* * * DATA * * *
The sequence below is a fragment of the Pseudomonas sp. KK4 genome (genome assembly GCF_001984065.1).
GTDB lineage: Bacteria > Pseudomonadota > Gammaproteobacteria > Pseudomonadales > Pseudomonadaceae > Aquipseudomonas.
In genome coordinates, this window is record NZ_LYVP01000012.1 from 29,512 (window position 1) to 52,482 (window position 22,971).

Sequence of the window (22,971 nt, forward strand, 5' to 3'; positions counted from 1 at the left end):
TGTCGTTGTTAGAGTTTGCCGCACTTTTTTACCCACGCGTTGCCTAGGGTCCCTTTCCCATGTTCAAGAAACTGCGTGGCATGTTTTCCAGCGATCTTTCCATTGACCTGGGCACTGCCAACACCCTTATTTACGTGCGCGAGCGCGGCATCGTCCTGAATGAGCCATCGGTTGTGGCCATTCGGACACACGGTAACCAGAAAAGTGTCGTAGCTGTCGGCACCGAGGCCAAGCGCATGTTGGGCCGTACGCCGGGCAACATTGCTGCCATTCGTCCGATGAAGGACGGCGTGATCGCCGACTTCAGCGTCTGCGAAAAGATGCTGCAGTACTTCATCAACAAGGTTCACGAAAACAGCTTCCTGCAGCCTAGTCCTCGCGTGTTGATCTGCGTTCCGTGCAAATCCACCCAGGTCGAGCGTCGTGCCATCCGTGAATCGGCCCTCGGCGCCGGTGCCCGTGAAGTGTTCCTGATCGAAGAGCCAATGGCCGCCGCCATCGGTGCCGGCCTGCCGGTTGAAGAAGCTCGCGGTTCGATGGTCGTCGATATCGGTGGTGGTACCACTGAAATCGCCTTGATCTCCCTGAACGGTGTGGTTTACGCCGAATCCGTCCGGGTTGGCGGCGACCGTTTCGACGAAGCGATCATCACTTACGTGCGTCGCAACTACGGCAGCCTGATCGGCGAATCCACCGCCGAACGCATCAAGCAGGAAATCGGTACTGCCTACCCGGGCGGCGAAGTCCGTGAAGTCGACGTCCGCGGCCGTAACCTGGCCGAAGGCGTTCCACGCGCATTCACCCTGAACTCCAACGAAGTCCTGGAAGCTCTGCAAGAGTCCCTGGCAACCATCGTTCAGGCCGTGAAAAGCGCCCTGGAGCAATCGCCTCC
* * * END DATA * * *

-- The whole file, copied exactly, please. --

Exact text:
The sequence below is a fragment of the Pseudomonas sp. KK4 genome (genome assembly GCF_001984065.1).
GTDB lineage: Bacteria > Pseudomonadota > Gammaproteobacteria > Pseudomonadales > Pseudomonadaceae > Aquipseudomonas.
In genome coordinates, this window is record NZ_LYVP01000012.1 from 29,512 (window position 1) to 52,482 (window position 22,971).

Sequence of the window (22,971 nt, forward strand, 5' to 3'; positions counted from 1 at the left end):
TGTCGTTGTTAGAGTTTGCCGCACTTTTTTACCCACGCGTTGCCTAGGGTCCCTTTCCCATGTTCAAGAAACTGCGTGGCATGTTTTCCAGCGATCTTTCCATTGACCTGGGCACTGCCAACACCCTTATTTACGTGCGCGAGCGCGGCATCGTCCTGAATGAGCCATCGGTTGTGGCCATTCGGACACACGGTAACCAGAAAAGTGTCGTAGCTGTCGGCACCGAGGCCAAGCGCATGTTGGGCCGTACGCCGGGCAACATTGCTGCCATTCGTCCGATGAAGGACGGCGTGATCGCCGACTTCAGCGTCTGCGAAAAGATGCTGCAGTACTTCATCAACAAGGTTCACGAAAACAGCTTCCTGCAGCCTAGTCCTCGCGTGTTGATCTGCGTTCCGTGCAAATCCACCCAGGTCGAGCGTCGTGCCATCCGTGAATCGGCCCTCGGCGCCGGTGCCCGTGAAGTGTTCCTGATCGAAGAGCCAATGGCCGCCGCCATCGGTGCCGGCCTGCCGGTTGAAGAAGCTCGCGGTTCGATGGTCGTCGATATCGGTGGTGGTACCACTGAAATCGCCTTGATCTCCCTGAACGGTGTGGTTTACGCCGAATCCGTCCGGGTTGGCGGCGACCGTTTCGACGAAGCGATCATCACTTACGTGCGTCGCAACTACGGCAGCCTGATCGGCGAATCCACCGCCGAACGCATCAAGCAGGAAATCGGTACTGCCTACCCGGGCGGCGAAGTCCGTGAAGTCGACGTCCGCGGCCGTAACCTGGCCGAAGGCGTTCCACGCGCATTCACCCTGAACTCCAACGAAGTCCTGGAAGCTCTGCAAGAGTCCCTGGCAACCATCGTTCAGGCCGTGAAAAGCGCCCTGGAGCAATCGCCTCC